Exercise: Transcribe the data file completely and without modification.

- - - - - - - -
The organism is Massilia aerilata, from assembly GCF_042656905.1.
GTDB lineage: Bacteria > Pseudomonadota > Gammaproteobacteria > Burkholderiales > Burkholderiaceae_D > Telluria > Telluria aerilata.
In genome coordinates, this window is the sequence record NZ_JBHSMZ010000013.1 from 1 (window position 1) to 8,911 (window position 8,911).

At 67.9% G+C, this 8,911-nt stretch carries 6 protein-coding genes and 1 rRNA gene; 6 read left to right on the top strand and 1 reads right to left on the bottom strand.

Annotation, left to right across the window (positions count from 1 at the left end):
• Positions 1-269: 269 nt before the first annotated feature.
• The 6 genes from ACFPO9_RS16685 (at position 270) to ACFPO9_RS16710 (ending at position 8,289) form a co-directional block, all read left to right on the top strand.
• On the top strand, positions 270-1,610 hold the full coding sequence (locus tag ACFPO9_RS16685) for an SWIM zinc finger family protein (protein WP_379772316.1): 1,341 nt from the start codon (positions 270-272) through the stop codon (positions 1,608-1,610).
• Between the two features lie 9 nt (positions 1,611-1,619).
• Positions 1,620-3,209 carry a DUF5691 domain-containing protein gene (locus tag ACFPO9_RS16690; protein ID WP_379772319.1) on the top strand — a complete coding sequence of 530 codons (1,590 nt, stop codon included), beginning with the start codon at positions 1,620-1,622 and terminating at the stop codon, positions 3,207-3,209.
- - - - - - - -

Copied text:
The organism is Massilia aerilata, from assembly GCF_042656905.1.
GTDB lineage: Bacteria > Pseudomonadota > Gammaproteobacteria > Burkholderiales > Burkholderiaceae_D > Telluria > Telluria aerilata.
In genome coordinates, this window is the sequence record NZ_JBHSMZ010000013.1 from 1 (window position 1) to 8,911 (window position 8,911).

At 67.9% G+C, this 8,911-nt stretch carries 6 protein-coding genes and 1 rRNA gene; 6 read left to right on the top strand and 1 reads right to left on the bottom strand.

Annotation, left to right across the window (positions count from 1 at the left end):
• Positions 1-269: 269 nt before the first annotated feature.
• The 6 genes from ACFPO9_RS16685 (at position 270) to ACFPO9_RS16710 (ending at position 8,289) form a co-directional block, all read left to right on the top strand.
• On the top strand, positions 270-1,610 hold the full coding sequence (locus tag ACFPO9_RS16685) for an SWIM zinc finger family protein (protein WP_379772316.1): 1,341 nt from the start codon (positions 270-272) through the stop codon (positions 1,608-1,610).
• Between the two features lie 9 nt (positions 1,611-1,619).
• Positions 1,620-3,209 carry a DUF5691 domain-containing protein gene (locus tag ACFPO9_RS16690; protein ID WP_379772319.1) on the top strand — a complete coding sequence of 530 codons (1,590 nt, stop codon included), beginning with the start codon at positions 1,620-1,622 and terminating at the stop codon, positions 3,207-3,209.